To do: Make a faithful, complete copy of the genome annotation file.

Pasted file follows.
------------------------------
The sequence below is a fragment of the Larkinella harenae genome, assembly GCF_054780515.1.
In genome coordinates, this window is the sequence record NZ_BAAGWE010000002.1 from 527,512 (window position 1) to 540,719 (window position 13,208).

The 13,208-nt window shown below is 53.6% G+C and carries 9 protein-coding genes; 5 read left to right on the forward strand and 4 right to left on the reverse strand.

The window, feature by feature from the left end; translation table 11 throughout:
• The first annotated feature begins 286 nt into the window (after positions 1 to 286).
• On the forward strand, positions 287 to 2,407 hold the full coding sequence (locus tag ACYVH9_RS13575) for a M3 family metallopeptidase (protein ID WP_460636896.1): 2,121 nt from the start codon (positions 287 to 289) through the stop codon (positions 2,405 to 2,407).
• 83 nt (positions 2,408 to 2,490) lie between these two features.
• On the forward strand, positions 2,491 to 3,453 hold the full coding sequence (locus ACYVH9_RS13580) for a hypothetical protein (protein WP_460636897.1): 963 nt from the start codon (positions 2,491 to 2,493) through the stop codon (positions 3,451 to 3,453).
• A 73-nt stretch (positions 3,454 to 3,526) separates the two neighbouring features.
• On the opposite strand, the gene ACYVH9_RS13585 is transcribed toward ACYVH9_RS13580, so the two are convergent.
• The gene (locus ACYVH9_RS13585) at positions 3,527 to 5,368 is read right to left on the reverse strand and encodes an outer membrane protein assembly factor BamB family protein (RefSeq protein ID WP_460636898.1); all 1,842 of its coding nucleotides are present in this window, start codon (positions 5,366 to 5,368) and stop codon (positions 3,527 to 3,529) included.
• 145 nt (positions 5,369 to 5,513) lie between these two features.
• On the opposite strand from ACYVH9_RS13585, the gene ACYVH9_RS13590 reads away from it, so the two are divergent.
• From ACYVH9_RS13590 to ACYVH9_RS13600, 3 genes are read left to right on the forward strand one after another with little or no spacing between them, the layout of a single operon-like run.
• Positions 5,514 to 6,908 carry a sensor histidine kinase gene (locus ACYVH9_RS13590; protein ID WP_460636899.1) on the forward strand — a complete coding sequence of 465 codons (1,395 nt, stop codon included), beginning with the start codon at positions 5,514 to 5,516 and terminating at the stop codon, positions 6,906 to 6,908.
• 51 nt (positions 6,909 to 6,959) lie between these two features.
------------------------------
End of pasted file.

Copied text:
The sequence below is a fragment of the Larkinella harenae genome, assembly GCF_054780515.1.
In genome coordinates, this window is the sequence record NZ_BAAGWE010000002.1 from 527,512 (window position 1) to 540,719 (window position 13,208).

The 13,208-nt window shown below is 53.6% G+C and carries 9 protein-coding genes; 5 read left to right on the forward strand and 4 right to left on the reverse strand.

The window, feature by feature from the left end; translation table 11 throughout:
• The first annotated feature begins 286 nt into the window (after positions 1 to 286).
• On the forward strand, positions 287 to 2,407 hold the full coding sequence (locus tag ACYVH9_RS13575) for a M3 family metallopeptidase (protein ID WP_460636896.1): 2,121 nt from the start codon (positions 287 to 289) through the stop codon (positions 2,405 to 2,407).
• 83 nt (positions 2,408 to 2,490) lie between these two features.
• On the forward strand, positions 2,491 to 3,453 hold the full coding sequence (locus ACYVH9_RS13580) for a hypothetical protein (protein WP_460636897.1): 963 nt from the start codon (positions 2,491 to 2,493) through the stop codon (positions 3,451 to 3,453).
• A 73-nt stretch (positions 3,454 to 3,526) separates the two neighbouring features.
• On the opposite strand, the gene ACYVH9_RS13585 is transcribed toward ACYVH9_RS13580, so the two are convergent.
• The gene (locus ACYVH9_RS13585) at positions 3,527 to 5,368 is read right to left on the reverse strand and encodes an outer membrane protein assembly factor BamB family protein (RefSeq protein ID WP_460636898.1); all 1,842 of its coding nucleotides are present in this window, start codon (positions 5,366 to 5,368) and stop codon (positions 3,527 to 3,529) included.
• 145 nt (positions 5,369 to 5,513) lie between these two features.
• On the opposite strand from ACYVH9_RS13585, the gene ACYVH9_RS13590 reads away from it, so the two are divergent.
• From ACYVH9_RS13590 to ACYVH9_RS13600, 3 genes are read left to right on the forward strand one after another with little or no spacing between them, the layout of a single operon-like run.
• Positions 5,514 to 6,908 carry a sensor histidine kinase gene (locus ACYVH9_RS13590; protein ID WP_460636899.1) on the forward strand — a complete coding sequence of 465 codons (1,395 nt, stop codon included), beginning with the start codon at positions 5,514 to 5,516 and terminating at the stop codon, positions 6,906 to 6,908.
• 51 nt (positions 6,909 to 6,959) lie between these two features.